During the post-screening conversation for Judas and the Black Messiah at this year’s Sundance, director Shaka King described the Lucas Brothers’ initial concept for this film as “The Departed in COINTELPRO.” This comparison, to a terrifically twisty, high-adrenaline crime story, and this proposed context, the FBI’s obsessive and pernicious mission to asphyxiate increasingly popular grassroots movements for radical change, sets the tone perfectly for the piece of work King and his team have crafted.
That is, in all the ways this combination can spark a curiously engaging marriage of tones and dynamics, the film soars. The greatest achievements of Judas and the Black Messiah lie in its intermeshing these elements — the film excels at adeptly blurring the lines between personal drama, pulp crime tale, and dedicated document of under-appreciated Black Panther Party history. It’s exciting, it’s filled with incredible, memorable performances, camera flourishes, costumes and set designs, and nifty references to specific details peppering the 1969 Chicago setting. It’s unquestionably a must-watch project of 2021.
However, equally, in all the ways the conceptual combination might cheapen or distract the retelling of such pressing and important real-life events, the film intermittently balks. It’s an ambitious concept, and certainly an impressive piece of work, but one that requires a hefty amount of critical thinking on the part of the viewer. This is a very good thing, of course – what are we but drones if we can’t interpret cultural items with a critical eye? – but for all the incisive clarity within this film there are some wider concerns that it leaves conspicuously unaddressed.
As its outstanding trailer and promotional materials have made clear, the ‘Black Messiah’ in question refers to Fred Hampton, aka Chairman Fred, leader and champion of the Illinois chapter of the Black Panther Party, who was relentlessly targeted and eventually murdered by the FBI. The Judas role (an uncannily appropriate parallel) is embodied by Bill O’Neal, a young man cornered by a sadistically resourceful FBI agent and forced to inform on Hampton’s activities. With the celebrated Daniel Kaluuya as Hampton, the celebrated Lakeith Stanfield as O’Neal, and the celebrated Jesse Plemons as FBI Agent Mitchell, it would have taken a miracle for Judas and the Black Messiah to turn out lacking in the acting department. Sure enough, all three are exceptionally talented in their parts, each representing both a compelling individual perspective and more complex microcosms of wider ideologies. Hampton the unflinchingly progressive communitarian, O’Neal the unaffiliated individualist, and Mitchell the manipulative, misguided harbinger of conservatism.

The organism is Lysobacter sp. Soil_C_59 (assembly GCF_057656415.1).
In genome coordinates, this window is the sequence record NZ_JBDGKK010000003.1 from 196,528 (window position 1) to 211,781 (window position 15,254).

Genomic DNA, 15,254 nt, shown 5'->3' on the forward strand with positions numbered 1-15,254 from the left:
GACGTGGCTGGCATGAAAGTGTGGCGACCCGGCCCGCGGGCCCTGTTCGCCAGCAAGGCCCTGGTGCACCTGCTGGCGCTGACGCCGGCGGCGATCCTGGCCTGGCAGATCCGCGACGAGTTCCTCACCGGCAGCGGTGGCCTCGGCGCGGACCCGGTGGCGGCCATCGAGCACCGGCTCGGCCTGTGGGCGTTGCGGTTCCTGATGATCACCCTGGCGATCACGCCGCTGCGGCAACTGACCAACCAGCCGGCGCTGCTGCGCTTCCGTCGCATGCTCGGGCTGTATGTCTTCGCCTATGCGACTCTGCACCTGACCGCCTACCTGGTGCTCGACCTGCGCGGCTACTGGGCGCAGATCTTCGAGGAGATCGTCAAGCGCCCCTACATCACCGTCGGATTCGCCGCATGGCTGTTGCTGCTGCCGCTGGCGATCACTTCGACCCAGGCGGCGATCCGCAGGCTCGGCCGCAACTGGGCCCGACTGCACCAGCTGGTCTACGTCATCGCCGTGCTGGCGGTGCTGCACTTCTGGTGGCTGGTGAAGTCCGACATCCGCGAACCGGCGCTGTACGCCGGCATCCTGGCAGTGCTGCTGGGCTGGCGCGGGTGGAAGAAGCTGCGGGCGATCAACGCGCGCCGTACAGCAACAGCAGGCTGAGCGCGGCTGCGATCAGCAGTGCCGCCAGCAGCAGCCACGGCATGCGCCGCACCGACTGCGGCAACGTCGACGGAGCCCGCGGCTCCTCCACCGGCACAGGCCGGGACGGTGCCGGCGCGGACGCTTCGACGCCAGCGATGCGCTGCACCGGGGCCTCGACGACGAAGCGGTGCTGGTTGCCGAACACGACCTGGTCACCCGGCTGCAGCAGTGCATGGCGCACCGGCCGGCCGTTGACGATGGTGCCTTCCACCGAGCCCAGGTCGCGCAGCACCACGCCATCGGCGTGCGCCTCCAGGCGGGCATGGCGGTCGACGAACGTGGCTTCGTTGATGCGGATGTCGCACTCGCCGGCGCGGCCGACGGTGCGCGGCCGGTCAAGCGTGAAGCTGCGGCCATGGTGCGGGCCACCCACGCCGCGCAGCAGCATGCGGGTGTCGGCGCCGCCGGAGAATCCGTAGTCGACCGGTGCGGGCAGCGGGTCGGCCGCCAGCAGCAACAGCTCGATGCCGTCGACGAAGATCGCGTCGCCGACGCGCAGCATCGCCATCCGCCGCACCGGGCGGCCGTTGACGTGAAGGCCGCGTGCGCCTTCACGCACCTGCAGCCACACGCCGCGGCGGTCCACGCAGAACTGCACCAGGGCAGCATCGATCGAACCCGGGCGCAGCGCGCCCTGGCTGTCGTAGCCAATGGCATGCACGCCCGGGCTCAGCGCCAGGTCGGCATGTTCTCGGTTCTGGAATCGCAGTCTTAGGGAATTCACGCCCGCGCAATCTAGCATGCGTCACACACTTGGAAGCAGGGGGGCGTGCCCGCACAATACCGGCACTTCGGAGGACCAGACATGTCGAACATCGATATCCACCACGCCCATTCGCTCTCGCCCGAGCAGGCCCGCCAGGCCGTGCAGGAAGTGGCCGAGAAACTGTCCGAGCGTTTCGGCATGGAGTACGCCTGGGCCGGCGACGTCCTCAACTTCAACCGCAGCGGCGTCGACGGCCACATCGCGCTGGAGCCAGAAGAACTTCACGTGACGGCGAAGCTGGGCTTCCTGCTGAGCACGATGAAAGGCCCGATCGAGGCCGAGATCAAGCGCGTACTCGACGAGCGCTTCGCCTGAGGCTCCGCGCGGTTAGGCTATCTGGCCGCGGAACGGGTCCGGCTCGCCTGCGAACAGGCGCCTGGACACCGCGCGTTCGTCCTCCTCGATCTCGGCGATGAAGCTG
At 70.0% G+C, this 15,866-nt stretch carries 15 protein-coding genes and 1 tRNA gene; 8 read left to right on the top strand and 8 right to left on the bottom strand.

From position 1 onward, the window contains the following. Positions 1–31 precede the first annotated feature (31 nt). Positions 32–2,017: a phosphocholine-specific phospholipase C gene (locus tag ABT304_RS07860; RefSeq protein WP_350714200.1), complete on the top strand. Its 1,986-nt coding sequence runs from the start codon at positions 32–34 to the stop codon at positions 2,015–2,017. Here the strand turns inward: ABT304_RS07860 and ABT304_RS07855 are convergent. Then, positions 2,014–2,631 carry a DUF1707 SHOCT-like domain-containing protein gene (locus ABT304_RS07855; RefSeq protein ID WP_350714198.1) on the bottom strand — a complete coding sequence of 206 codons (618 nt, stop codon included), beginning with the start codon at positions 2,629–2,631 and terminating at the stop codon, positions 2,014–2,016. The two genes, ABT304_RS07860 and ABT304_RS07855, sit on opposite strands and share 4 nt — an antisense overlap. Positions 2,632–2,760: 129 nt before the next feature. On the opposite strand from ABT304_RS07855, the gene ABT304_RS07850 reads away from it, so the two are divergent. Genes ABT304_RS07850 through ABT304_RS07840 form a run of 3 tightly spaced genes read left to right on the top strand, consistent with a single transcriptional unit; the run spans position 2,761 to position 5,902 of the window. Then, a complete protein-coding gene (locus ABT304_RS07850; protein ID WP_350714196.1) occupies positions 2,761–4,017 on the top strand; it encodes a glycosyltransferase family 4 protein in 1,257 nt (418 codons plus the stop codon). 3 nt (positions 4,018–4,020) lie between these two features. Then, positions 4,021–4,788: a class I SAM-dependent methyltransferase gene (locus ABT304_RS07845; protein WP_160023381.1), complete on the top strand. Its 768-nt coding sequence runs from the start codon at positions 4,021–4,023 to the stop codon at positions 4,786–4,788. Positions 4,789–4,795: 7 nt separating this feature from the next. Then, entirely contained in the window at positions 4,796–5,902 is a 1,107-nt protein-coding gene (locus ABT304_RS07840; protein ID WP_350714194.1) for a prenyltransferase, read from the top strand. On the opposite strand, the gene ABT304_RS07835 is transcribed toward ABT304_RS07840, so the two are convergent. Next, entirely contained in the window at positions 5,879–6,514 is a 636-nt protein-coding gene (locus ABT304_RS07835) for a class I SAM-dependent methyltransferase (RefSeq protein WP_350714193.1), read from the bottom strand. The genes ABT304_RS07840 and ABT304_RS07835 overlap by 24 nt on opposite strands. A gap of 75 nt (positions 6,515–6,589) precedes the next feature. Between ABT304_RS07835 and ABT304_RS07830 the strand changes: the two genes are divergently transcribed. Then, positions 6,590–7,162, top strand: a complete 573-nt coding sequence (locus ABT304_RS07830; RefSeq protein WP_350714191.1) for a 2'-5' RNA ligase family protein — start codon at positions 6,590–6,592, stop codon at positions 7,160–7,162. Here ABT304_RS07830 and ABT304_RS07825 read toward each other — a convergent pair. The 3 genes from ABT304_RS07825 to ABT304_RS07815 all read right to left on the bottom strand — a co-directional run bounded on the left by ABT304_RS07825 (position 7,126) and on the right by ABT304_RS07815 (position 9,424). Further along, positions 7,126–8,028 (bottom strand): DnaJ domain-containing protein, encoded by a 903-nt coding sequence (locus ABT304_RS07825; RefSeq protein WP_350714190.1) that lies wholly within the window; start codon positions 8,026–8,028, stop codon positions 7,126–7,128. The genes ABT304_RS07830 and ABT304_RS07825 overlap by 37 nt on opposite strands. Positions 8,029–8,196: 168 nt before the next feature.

The film places these men and their compatriots in a compelling setup, pitting the unambiguously malevolent forces of J. Edgar Hoover’s FBI against Hampton’s steadfastly humanistic leadership of the Black Panther Party. Brilliantly informative scenes in which Kaluuya’s Hampton illustrates the Party’s credos of self-discipline, independent thought, and community guardianship are pitched towards conclusively exonerating this group from any remaining small-minded misinterpretations of their militancy – certainly a valiant move. And yet this script also leaves commendable space to acknowledge the ambiguities and schisms within each camp, and utilizes O’Neal’s experiences interacting with both of them to demonstrate their deeper complexities. Mitchell may be a callous tool of oppression in almost every sense, but Plemons also plays him with some notable glimmers of discomfort with his draconian role. Within the Party, too, though Chairman Fred inspires almost everyone around him to follow and echo his words and ideologies, certain ideas are challenged as increasingly daunting oppositions arise, leading to some compelling discussions on how the Party should perceive itself.